Rep. Neil Rafferty, the only out member of the Alabama legislature, spoke out passionately in the House chamber against the anti-transgender bills his colleagues passed Thursday, including one that criminalizes gender-affirming care for minors.
"I don't know how this became a platform issue for y'all," said Rafferty, a gay man and a Democrat. "I don't know where it became a central core issue to pick on these kids, to pick on these families. I don't know where it is or why y'all think that this is something that we need to vote on, not just vote on, but put [on] the top of the calendar like it's a priority."
"It's a priority for us to be getting involved in private family medical decisions that are made with a team of health care providers, that are made with the parents centering around the child who are surrounded by a team of health care providers, mental health professionals who are guiding them through this process?" he continued. "You want to think you're just going to a doc-in-a-box or willy-nilly, just getting prescribed this stuff because somebody just said, 'Hey, this is it.'"
"That's not how being gay, that's not how being transgender works," he explained. "Trust me, if I didn't have to be gay, I wouldn't be. You know how much easier my freaking life would be?" The health care bill is "invasive," he said, not an example of the small government that conservatives claim to support.
"It's hard enough growing up. ... It's even harder growing up being different," he went on. "And then have a state legislature, your elected officials, the leaders of the state, put a target on children's backs, put a target on the parents' backs, and once again get in the middle of their decisions and say, 'You don't know what's best.'"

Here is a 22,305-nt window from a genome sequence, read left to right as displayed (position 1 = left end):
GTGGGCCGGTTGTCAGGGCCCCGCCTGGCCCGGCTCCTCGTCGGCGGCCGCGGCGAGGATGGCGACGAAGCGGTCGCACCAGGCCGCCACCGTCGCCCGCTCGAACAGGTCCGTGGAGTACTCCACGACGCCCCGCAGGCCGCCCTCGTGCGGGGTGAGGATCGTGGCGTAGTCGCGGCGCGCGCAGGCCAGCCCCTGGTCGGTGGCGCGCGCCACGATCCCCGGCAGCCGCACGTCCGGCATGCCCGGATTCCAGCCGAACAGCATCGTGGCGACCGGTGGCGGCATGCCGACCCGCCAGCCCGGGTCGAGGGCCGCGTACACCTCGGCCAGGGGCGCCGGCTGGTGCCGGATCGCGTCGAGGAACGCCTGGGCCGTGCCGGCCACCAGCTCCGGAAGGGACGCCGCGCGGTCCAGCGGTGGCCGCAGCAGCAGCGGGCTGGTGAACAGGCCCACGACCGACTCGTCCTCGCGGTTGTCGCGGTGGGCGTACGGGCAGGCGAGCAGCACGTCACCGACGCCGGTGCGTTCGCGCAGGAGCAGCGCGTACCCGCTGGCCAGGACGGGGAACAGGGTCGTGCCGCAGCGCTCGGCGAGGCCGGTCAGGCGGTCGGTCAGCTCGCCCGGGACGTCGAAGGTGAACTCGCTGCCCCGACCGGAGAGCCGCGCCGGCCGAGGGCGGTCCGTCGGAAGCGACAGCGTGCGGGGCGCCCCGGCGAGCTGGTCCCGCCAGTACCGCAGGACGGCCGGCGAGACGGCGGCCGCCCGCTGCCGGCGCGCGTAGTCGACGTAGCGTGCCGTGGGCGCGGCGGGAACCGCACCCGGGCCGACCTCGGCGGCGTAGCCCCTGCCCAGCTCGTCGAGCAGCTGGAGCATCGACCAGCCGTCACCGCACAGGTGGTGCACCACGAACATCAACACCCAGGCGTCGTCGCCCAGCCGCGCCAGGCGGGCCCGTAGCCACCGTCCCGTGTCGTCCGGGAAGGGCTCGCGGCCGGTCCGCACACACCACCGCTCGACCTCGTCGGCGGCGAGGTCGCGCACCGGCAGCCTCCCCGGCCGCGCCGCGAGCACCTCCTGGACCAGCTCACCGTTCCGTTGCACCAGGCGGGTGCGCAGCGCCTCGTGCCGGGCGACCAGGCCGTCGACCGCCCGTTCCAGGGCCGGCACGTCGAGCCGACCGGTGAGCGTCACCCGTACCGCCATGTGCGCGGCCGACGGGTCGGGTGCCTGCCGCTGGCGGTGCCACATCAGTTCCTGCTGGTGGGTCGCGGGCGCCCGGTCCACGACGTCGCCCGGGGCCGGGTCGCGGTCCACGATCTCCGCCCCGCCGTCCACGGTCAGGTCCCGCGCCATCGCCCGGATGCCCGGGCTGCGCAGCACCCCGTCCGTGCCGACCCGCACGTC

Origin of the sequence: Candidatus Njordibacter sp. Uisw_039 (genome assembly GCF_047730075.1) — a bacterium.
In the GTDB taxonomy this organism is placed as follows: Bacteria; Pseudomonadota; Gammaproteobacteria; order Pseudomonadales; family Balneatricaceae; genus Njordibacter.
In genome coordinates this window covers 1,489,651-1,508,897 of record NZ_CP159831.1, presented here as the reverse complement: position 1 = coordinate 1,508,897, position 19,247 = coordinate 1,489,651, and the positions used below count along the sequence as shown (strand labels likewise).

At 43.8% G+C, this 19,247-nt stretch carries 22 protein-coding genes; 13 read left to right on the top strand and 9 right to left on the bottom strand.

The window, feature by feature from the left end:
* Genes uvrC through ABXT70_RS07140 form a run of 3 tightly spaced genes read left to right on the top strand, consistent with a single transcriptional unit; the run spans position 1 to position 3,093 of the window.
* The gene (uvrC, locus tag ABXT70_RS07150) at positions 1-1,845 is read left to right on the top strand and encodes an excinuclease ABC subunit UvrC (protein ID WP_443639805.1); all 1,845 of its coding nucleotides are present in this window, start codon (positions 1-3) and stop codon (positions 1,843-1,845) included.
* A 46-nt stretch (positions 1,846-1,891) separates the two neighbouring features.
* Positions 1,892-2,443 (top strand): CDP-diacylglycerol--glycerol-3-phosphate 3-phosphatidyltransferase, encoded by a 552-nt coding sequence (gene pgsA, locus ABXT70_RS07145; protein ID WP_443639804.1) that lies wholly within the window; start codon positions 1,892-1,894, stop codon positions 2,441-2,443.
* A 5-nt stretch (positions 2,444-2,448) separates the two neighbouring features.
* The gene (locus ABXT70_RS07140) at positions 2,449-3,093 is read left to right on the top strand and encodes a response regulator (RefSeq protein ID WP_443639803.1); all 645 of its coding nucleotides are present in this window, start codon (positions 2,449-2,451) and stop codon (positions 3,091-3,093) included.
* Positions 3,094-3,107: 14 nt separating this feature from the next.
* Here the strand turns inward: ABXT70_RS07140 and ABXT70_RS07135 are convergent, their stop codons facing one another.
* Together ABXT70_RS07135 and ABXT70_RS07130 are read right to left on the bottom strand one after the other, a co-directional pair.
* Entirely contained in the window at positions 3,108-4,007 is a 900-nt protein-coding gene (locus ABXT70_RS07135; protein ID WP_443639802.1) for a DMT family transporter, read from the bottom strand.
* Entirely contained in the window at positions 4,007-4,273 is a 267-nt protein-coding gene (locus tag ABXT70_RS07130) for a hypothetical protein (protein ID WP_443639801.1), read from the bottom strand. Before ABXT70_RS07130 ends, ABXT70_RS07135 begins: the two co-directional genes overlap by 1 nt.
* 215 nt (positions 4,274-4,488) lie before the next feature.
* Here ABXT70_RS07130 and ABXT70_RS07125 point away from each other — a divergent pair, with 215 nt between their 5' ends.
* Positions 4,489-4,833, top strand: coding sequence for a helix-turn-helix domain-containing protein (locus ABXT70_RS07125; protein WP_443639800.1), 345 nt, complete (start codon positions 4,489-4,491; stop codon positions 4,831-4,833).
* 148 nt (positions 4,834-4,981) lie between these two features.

He acknowledged that his were going to go ahead and advance the legislation, but he concluded, "Just don't you dare call me a friend after this."
\u201cLots of moments today in the Alabama Legislature. This is one of them.\u201d
Legislators gave final approval Thursday to the health care bill, which makes it a felony to provide gender-affirming care for minors, and sent it to Gov. Kay Ivey for her signature. It covers not only genital surgery, which doctors do not recommend for minors anyway, but also hormone treatment and puberty blockers. Health care providers who violate it could face up to 10 years in prison.
Alabama is so far the only state to criminalize such care. Arkansas legislators last year, overriding Gov. Asa Hutchinson's veto, passed a law banning these types of care for minors, but it would subject medical workers to professional discipline, not criminal penalties. It is temporarily blocked while a lawsuit against it proceeds. This year Idaho lawmakers considered a bill that would make it a felony to provide this care, with doctors facing up to life in prison for violation, but Republican leaders decided to withdraw it.
The Southern Poverty Law Center, the National Center for Lesbian Rights, GLBTQ Legal Advocates and Defenders, and the Human Rights Campaign, along with private law firms, have announced plans to file a suit if Ivey signs the Alabama bill into law. The American Civil Liberties Union, the ACLU of Alabama, Lambda Legal, Transgender Law Center, and Cooley LLP have vowed to file a suit as well.
Also Thursday, Alabama legislators approved a bill restricting trans students' restroom access in schools, with a "don't say gay or trans" amendment, barring teachers from offering instruction on gender and sexuality in grades K-5. Activists are urging Ivey, a Republican, to veto this and the health care bill.